Government sells £1.24bn in NatWest shares despite fears for Tell Sid sell-off

  • UK Government sells 392m shares for 316.2p each, raising £1.24bn  

The government has sold another chunk of the UK’s NatWest shares, as the bank continues its long return to full private ownership.

NatWest told shareholders on Friday that the Government had sold more than 392million shares in an off-market transaction at 316.2p a piece, reflecting a tiny premium of around 0.5 per cent to their closing price of 314.75p on Thursday.

The latest sale raised more than £1.24billion and reduces the taxpayer’s stake in the lender from 26 per cent to approximately 22.5 per cent.

Rishi Sunak’s Government hopes to sell the UK’s remaining NatWest stake by the end of 2026

The sale comes amid concerns that plans revealed in the Spring Budget to sell the Government’s entire remaining stake to retail investors later this summer were off, with a NatWest share sale derailed by a looming UK General Election.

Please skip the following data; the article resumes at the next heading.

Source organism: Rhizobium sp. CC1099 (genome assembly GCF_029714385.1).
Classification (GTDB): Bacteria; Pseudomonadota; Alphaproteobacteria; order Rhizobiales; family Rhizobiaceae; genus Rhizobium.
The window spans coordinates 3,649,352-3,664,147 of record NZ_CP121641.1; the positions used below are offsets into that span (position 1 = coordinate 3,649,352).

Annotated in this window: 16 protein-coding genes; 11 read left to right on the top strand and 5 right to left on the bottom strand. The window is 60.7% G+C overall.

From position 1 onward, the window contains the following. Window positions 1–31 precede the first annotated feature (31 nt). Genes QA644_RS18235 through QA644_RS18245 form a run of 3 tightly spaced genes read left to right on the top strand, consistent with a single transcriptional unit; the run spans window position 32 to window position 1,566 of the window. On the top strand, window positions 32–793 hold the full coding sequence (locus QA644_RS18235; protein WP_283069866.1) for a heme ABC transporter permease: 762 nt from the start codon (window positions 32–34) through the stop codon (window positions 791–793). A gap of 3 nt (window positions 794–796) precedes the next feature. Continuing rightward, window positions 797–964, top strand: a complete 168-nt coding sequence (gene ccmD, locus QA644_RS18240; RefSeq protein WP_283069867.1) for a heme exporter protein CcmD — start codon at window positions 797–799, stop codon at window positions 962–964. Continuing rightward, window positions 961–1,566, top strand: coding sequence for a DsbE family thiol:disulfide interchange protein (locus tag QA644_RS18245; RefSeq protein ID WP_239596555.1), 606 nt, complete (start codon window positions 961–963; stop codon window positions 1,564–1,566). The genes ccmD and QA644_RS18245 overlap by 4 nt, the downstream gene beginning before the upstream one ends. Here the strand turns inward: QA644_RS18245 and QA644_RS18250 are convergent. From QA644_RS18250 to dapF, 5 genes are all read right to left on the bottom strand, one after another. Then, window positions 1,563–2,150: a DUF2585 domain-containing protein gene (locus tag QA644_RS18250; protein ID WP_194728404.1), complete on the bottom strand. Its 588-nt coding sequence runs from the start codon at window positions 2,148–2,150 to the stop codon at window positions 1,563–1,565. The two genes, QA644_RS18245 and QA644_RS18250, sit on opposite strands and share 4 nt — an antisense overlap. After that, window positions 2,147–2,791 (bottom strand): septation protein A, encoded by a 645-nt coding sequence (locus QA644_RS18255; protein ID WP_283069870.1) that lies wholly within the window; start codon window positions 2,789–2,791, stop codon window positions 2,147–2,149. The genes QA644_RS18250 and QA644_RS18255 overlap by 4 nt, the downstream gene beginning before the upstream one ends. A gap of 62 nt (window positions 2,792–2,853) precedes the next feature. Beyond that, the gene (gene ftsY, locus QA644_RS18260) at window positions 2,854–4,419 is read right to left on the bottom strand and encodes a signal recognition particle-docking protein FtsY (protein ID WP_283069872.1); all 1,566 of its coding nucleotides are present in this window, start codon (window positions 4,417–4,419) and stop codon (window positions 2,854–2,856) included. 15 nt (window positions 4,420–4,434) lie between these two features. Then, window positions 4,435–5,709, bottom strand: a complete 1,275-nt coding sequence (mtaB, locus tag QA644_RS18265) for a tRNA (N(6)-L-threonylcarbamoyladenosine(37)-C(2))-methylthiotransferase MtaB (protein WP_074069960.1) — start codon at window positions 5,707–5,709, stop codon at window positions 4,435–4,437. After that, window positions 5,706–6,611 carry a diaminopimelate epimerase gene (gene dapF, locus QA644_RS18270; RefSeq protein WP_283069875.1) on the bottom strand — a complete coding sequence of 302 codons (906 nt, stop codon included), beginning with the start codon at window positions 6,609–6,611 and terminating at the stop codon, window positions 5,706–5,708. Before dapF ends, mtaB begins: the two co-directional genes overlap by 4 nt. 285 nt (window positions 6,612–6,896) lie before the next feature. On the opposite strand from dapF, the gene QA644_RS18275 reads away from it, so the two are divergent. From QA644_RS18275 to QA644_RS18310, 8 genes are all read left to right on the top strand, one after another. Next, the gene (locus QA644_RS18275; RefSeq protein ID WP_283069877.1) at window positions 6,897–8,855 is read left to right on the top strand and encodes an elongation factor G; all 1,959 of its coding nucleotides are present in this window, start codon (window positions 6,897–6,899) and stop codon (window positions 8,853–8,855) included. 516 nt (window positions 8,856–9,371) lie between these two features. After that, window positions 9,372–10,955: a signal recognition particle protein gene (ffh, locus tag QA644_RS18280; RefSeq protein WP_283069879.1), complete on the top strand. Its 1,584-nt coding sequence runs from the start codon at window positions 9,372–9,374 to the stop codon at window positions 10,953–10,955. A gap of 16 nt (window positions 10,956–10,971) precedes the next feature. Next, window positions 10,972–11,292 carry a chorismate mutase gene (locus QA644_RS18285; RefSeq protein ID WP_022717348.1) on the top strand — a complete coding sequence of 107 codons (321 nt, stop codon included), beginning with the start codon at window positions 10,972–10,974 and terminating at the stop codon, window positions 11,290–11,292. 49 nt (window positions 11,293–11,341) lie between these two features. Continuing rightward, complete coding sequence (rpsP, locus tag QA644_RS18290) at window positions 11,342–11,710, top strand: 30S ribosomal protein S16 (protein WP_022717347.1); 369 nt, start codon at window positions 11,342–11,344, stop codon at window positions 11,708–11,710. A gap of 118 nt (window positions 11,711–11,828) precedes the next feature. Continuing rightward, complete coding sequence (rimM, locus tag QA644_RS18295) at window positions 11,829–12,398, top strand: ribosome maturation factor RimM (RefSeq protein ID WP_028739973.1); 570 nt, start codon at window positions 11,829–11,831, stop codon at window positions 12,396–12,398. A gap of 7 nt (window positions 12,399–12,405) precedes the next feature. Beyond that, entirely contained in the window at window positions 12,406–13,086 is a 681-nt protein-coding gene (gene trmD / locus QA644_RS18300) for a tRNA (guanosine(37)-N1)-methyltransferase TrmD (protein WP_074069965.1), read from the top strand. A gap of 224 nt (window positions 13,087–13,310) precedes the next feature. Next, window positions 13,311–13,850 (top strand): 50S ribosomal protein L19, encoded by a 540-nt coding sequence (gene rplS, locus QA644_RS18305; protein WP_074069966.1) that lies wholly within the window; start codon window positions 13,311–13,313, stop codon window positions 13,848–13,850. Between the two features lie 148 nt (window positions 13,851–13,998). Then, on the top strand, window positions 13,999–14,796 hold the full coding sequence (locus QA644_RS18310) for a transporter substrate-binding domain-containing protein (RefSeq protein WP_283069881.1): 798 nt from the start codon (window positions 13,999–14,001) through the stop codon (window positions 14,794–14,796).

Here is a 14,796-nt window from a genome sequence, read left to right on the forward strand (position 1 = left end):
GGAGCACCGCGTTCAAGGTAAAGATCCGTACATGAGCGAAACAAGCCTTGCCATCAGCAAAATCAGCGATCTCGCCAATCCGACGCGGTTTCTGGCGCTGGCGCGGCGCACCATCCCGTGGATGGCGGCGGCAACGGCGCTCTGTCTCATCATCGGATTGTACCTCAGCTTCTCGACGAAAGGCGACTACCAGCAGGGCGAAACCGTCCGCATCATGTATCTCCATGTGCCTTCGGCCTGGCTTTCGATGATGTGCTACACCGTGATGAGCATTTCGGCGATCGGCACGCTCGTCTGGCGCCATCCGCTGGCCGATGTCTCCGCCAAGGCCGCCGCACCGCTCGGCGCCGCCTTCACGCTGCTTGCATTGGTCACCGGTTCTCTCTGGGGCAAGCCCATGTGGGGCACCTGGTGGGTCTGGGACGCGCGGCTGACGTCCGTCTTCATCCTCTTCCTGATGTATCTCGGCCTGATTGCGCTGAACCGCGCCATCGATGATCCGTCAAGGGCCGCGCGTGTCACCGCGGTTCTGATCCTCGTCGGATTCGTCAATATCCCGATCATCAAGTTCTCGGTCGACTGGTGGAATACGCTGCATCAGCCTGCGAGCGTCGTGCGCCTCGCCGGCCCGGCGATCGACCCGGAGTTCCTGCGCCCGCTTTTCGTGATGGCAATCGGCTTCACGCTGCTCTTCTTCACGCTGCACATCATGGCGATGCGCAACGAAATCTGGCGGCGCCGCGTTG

Taxpayers still hold a large stake in NatWest after the Government was forced to bail out the lender during the 2008 financial crisis. 

At its peak, the Government owned 84 per cent of the bank but current plans would see its holding entirely sold down by the end of 2026.

Chancellor Jeremy Hunt had lined up M&C Saatchi to launch a 1980s-style ‘Tell Sid’ advertising campaign to boost investment in London’s stock market.

But it will now be for the next Government to decide whether to revive the sale and the poll-leading Labour party has yet to commit to following through with the plans should it win on 4 July.

NatWest intends to cancel around 222million of the shares it has purchased from the Government and to hold the remaining 170million in treasury.

The bank said holding these shares in treasury gives it the ability to ‘quickly and cost effectively’ cancel or re-issue them at a later date, and ‘may provide the company with additional flexibility in the management of its capital base’.

NatWest chief executive Paul Thwaite added: ‘This transaction represents another important milestone for NatWest Group, building on recent momentum in the reduction of HM Treasury’s stake in the bank.

‘We believe it is a positive use of capital for the bank and for our shareholders and represents further progress against the ambition to return NatWest Group to full private ownership. 

‘Our focus remains on delivering for our customers which will, in turn, deliver for our shareholders and the UK economy.’

NatWest shares opened up  0.41 per cent at 317.5p on Friday morning. They have added more than 40 per cent since the start of the year.